For if I pay here 100 l. that is, 32 l. 3 Ounces, One Penny Weight, and Two and Twenty Grains of Sterling Silver, to receive the like Value in Hol­land at 36 Dutch Skillings per Pound Sterling: If I expect to receive the same Weight of Silver there, I am mistaken; and 'tis possible I may'nt have Half that Quantity, which nevertheless is no Loss to me, because it answers my End; 'twill pay my 100 Pounds Debt there, or answer any other occasion, as well as if I had the same Quan­tity of Silver that I here payd; and this is proper­ly call'd Exchange: But if I carry my 100 l. to Holland, and exchange it but for 100 l. of their Money, I make an ill Exchange, and give them twice the Silver they give me, which cannot be expected to return again, but by the same Disad­vantage to us, as 'tis Advantage to them to keep it: Nor is it any Difference whilst the Coins of Countries are not exported, but their Commerce maintained by Bills of Exchange, whether I pay 100 Guinea's here, to receive 100 Cockle-shels in Holland; or pay 100 Guinea's in Holland, to re­ceive 100 Cockle-shels here: So I can in one Country pay or purchase as much for one, as I can [Page 21] in the other for t'other: Nor can the Advance of our Coin prejudice any Merchants, but those that Export it to the Publick Damage, who more de­serve an Halter than a Gold Chain for their Encouragement: 'Tis by such unprofitable Mer­chandizing, that the Nation has been rob'd of so great and immense Treasure, since the 1. of Q. Elizabeth, there having been Coin'd more than Twenty Two Millions of Silver Money of the same Weight Standard and Fineness as now is; and now the whole Silver Coin in the Kingdom, will scarce amount to Four Millions; and grant­ing there are Two Millions more in Plate, than was at that time in the Nation, there will be Sixteen Millions of Silver Coin, besides Gold, the People have been rob'd of, to gratifie the a­varitious self-ended Designs of unprofitable Mer­chants, within something more than an Hundred Years, for want of Raising the Value of our Coin; which growing Inconveniency to the King and Kingdom, Sir Walter Raleigh wisely foresaw, and fore-warn'd. 'Tis worth considering what we have had for this Treasure: Why, there's fine China Babies, Cabinets, Skreens, &c. with Monkey-fac'd Pictures, fine Silks, Muslins and Ca­licoes; and I can't tell ye how many Hundred Thousand Tuns of Fine and Foul French Wines into the Bargain. These are poor Remains of such a Treasure; and can any Man in his right Senses believe that the present Standard of our Coin, which 'tis plain, has already robbed the Nation of so much Money, will now be the Means to bring it in again? O Moria! Now could I wish my self a Second Erasmus to sing forth thy Encomium.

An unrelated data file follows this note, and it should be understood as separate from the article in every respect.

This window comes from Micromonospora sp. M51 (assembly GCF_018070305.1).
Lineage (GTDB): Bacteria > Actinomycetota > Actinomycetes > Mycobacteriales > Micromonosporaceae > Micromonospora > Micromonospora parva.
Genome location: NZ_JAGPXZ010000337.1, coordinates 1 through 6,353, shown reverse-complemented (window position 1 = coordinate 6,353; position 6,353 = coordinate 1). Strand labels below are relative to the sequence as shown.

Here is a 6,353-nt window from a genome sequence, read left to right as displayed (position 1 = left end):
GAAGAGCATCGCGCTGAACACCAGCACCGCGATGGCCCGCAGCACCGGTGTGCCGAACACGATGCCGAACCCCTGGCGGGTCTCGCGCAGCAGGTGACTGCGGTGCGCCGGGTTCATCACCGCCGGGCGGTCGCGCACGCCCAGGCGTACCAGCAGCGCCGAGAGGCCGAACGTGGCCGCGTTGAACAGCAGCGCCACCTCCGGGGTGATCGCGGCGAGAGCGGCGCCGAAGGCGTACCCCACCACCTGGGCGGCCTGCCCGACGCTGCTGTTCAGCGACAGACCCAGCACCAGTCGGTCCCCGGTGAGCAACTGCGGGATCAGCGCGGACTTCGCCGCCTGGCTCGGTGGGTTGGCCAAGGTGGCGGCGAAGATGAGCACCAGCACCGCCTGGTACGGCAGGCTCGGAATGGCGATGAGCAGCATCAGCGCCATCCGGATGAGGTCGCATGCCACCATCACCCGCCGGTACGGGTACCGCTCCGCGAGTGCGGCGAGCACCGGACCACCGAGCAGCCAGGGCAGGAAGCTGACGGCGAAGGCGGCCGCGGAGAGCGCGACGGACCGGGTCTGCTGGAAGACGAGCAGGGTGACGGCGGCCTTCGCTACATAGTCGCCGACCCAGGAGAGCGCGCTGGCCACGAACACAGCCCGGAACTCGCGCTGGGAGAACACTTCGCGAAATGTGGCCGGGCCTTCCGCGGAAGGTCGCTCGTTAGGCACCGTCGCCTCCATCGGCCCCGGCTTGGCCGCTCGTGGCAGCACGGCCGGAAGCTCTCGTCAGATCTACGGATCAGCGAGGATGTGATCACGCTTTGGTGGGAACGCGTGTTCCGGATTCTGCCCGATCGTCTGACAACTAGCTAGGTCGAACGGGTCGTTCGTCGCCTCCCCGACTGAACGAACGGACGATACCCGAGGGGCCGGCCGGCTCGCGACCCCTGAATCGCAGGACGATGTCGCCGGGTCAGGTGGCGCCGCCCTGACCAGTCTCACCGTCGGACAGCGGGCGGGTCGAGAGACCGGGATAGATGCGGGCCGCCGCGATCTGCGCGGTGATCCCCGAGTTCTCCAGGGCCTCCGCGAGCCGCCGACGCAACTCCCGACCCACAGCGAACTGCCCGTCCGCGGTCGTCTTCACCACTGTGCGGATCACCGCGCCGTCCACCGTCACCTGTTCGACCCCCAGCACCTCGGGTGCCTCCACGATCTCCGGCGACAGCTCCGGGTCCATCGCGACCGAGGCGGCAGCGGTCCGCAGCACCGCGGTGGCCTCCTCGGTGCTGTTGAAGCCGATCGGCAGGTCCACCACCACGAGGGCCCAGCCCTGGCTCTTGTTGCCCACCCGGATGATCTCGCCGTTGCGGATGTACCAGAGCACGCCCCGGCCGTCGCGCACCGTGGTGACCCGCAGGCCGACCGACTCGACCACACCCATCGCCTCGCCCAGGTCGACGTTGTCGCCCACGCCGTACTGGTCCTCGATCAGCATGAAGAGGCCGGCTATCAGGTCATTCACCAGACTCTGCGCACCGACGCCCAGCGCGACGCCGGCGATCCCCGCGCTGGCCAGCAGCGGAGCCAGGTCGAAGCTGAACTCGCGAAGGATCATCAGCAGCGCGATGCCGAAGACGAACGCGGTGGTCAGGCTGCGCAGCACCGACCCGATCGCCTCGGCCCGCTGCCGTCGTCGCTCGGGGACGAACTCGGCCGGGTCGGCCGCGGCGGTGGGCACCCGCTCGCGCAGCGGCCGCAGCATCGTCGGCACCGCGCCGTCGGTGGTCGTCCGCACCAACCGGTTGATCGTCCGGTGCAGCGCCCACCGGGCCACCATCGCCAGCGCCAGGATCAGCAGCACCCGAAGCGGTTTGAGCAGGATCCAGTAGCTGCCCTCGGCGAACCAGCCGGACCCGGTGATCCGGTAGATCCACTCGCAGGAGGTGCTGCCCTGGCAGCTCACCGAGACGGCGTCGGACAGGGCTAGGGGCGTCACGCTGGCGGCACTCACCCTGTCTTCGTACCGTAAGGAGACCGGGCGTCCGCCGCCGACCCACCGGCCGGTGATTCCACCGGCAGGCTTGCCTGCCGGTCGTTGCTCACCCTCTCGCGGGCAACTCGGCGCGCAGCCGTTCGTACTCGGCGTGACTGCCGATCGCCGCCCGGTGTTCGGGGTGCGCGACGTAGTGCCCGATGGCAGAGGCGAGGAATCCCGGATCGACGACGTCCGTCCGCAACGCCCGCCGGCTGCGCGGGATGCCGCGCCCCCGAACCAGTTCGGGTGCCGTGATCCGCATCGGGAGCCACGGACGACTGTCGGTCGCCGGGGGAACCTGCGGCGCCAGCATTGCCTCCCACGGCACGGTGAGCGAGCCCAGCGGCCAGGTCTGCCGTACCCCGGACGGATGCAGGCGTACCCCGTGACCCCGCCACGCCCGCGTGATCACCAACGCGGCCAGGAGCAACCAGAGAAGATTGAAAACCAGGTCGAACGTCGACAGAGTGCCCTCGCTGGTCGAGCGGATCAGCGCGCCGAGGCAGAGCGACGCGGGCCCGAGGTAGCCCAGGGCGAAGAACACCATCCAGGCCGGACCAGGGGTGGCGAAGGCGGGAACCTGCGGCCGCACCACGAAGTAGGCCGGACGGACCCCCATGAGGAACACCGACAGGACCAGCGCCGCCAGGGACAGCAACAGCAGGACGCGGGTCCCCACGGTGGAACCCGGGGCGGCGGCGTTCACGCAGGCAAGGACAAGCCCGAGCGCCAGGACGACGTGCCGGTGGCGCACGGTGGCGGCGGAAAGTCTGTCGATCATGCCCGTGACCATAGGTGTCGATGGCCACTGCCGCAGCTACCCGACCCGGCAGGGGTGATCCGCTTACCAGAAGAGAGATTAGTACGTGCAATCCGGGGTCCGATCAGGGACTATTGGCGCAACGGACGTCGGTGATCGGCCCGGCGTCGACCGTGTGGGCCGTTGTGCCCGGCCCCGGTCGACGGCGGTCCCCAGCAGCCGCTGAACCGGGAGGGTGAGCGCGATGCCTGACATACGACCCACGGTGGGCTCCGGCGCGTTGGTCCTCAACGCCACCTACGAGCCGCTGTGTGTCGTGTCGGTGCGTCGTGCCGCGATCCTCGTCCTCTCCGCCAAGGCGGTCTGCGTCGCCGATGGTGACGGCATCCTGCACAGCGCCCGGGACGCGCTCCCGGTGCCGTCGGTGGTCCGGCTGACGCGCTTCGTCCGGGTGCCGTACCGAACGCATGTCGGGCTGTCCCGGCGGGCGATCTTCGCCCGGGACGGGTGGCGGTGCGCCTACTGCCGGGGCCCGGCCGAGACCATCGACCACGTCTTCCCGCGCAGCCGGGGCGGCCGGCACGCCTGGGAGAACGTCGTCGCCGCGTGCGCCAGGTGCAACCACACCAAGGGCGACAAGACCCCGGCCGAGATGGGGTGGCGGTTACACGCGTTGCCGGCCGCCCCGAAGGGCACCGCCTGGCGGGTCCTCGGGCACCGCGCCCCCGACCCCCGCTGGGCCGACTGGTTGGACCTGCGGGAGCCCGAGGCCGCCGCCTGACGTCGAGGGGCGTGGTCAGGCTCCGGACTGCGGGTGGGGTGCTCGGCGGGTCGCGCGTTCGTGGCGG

[Page 22]It is the Design of those Gentlemen to puzzle the Country with the Balance of Trade, and tell them it matters not what the Coin is, 'tis the Balance of Trade must make us rich: 'Tis true, that must, if any thing does; but, by their Methods, we can never turn the Scale. In short, the Balance is thus, If we carry out more Gold and Silver than we bring in, the Nation is so much the poorer; and you see before, which way the Balance has turned this Hundred Years; but of late, being drove by Necessity, when the Silver-Coin was so bad, that little could be taken with safety, and that most of the Gold was exhausted, and, as now, no Trade to bring in more, the People, by a good Policy of their own, with Universal Consent and Good-li­king, and to their Mutual Advantage, did Ad­vance their Gold, which was in such proportion to the Silver-Coin then, that neither could be car­ried away, without great loss to the Exporters: This soon brought over great Plenty of Gold, and put New Life into us, set all Hands at Work on our own Manufacturies and Produce, and suffi­ciently turned the Balance on our side; and for one Guinea then exported, we had more than a thousand brought in; and for one hundred Pounds of our own Manufactury now exported, there was then a thousand; and all our own Gold was coined into Guinea's: This brought us True and Real Riches, great Plenty of Mony and good Trade throughout the whole Kingdom, made all Men easie, and busily employ'd, inabled them cheerfully and willingly to pay their Taxes, Rents, their Bills and Credit, and the War with France made no more Impression on our Minds or Pockets [Page 23] than it now does on the Great Mogul. We sold them our Commodities at good Rates, and we had Gold and Trade enough amongst our selves, which was the thing we wanted; and those Clo­thiers and other Dealers on our own Manufa­cturies, that could then employ 3 or 400 Persons, have now neither Business nor Mony to employ 50, and many have quite left off Trading. This the Government was pleased to take notice of by Order of Council, May 30. 1696.

WHereas their Excellencies, the Lords Iustices, have receiv'd Information in Council, That many Persons concerned in the Woolen Manufactu­ries, in several Parts of this Kingdom, have entred into Vnlawful Confederacies and Agreements, where­by they have Engaged and Obliged each other, under Penalties, not to Employ any Persons in Making the said Manufacturies; and, in regard such Practices and Confederacies are highly Criminal; and, if not timely prevented, may put a stop to the General Trade of this Kingdom, and occasion a Disturbance of the Publick Peace, it is Order'd, That Mr. Attorney-Ge­neral do prosecute the Offenders, to the uttermost Se­verity of Law.